PHOENIX — If it feels like every time you pull up to the pump you’re paying more, that’s because you are.
The average cost per gallon in Arizona is currently sitting at $3.14, a price that has continued to steadily increase since this time last year.
“Up about nine cents from a week ago, up six cents from a month ago, and up a whole $1.06 from a year ago,” said Aldo Vazquez of AAA Arizona.
Officials with AAA say it’s common to see prices go up as we head into summer months. Demand spikes as folks hit the interstates for vacations, plus movement stalled by the COVID pandemic, now finally released upon the roadways.
“This summer we anticipate about 93 percent of all travel to be road trips,” said Vazquez.
That demand is causing a natural price increase for Arizona, which receives much of its gas from Texas and California refineries.
Typically, West Coast refineries conduct annual maintenance in the summer. For instance, two Valero plants shut down this month, taking about 70,000 barrels per day out of the market.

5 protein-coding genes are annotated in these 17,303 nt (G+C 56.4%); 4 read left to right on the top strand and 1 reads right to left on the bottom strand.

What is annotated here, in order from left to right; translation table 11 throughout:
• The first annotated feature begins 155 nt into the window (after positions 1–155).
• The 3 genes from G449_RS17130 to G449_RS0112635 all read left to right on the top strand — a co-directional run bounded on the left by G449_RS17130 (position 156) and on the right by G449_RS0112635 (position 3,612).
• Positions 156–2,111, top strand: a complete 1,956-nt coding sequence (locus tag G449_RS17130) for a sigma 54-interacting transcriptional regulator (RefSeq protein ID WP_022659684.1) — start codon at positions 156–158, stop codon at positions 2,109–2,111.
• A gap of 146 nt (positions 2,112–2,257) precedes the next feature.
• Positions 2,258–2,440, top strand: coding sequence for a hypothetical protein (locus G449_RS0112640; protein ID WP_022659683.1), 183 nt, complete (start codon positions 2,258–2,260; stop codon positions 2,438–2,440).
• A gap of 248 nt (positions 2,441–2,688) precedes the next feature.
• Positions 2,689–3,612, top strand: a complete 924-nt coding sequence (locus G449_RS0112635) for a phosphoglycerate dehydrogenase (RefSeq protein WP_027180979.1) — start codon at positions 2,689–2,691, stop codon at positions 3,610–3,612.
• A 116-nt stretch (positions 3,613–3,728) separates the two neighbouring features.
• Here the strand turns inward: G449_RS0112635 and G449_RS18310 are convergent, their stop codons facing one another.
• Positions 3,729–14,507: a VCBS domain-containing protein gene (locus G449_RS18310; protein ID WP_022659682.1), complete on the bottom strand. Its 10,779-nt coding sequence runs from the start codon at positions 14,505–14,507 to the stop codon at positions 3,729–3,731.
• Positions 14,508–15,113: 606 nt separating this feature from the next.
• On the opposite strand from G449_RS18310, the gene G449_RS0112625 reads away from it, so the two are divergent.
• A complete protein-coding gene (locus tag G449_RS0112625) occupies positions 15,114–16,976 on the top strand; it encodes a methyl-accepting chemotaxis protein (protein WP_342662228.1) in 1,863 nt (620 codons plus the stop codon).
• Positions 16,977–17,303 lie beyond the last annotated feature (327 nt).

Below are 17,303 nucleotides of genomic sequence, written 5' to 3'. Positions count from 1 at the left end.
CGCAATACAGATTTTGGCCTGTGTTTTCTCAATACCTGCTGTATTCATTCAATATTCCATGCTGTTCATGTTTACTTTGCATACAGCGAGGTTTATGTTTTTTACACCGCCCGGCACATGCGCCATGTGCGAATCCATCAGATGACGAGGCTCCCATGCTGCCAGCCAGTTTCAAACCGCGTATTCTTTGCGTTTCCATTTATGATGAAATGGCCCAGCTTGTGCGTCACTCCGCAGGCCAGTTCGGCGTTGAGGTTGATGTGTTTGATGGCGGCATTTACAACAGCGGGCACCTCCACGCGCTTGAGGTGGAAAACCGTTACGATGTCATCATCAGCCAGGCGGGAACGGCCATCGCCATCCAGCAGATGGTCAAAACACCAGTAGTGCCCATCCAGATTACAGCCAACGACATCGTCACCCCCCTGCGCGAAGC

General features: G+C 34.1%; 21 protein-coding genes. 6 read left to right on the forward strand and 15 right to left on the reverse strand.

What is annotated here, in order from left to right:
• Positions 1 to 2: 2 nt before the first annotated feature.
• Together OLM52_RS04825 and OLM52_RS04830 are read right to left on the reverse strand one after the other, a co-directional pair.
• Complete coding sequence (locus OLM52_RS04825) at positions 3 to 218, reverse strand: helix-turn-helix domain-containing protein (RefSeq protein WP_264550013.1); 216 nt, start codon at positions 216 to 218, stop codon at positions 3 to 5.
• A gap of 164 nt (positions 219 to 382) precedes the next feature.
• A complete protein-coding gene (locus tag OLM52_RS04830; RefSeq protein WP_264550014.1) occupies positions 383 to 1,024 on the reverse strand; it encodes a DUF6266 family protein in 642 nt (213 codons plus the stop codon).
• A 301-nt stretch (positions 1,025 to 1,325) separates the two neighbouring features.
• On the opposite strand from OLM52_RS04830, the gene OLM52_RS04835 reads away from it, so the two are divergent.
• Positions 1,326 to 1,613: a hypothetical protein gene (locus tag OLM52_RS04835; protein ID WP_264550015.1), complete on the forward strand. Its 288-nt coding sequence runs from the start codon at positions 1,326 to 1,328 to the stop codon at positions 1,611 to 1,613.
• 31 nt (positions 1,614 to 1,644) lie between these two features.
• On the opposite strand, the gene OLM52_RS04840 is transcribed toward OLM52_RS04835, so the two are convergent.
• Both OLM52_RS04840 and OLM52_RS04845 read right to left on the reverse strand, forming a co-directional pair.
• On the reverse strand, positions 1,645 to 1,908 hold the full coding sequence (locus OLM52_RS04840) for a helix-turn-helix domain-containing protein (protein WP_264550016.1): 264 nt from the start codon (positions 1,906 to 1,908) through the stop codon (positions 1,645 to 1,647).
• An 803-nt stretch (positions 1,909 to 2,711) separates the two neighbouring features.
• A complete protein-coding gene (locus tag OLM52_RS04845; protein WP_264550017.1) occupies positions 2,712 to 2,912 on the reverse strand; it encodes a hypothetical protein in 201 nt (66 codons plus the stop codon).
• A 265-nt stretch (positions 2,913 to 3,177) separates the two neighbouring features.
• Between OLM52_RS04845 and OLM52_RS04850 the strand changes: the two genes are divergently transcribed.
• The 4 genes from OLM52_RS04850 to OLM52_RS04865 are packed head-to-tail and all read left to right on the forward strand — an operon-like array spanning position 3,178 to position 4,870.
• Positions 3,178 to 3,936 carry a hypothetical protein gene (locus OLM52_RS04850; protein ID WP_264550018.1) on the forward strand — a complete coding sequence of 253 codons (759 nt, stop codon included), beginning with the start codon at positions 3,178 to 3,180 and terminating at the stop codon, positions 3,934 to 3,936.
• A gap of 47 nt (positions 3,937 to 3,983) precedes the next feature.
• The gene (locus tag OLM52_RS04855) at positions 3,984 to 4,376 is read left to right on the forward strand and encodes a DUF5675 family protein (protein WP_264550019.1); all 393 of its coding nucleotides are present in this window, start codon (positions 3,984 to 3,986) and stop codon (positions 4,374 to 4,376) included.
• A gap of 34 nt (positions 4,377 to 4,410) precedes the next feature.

“There’s more economic activity going around, there’s more demand for gasoline. When more people want something, the price tends to go up,” said University of Arizona professor, Dr. Derek Lemoine.
A recent ransomware attack shut down The Colonial Pipeline, with large swaths of the South and the East Coast left feeling the squeeze.
Though the incident led to panic buying in a number of states, experts like Dr. Lemoine say it will be short-lived. Officials on Wednesday afternoon announced the pipeline is now back up and running.
“In their neck of the woods, there are more localized inventories that don’t need to come from the pipeline, and then the other end of that is we can start trucking it. There are things you can do,” explained Dr. Lemoine.
Images of those lined up at empty gas stations has sparked some concern in our state, but so far the feelings are unfounded in fact, with Arizona poised with a robust supply.
And when you look at it through this lens, the picture isn’t so bad -- AAA says gas was $3.12 a gallon in May 2019, just two cents lower than it is now.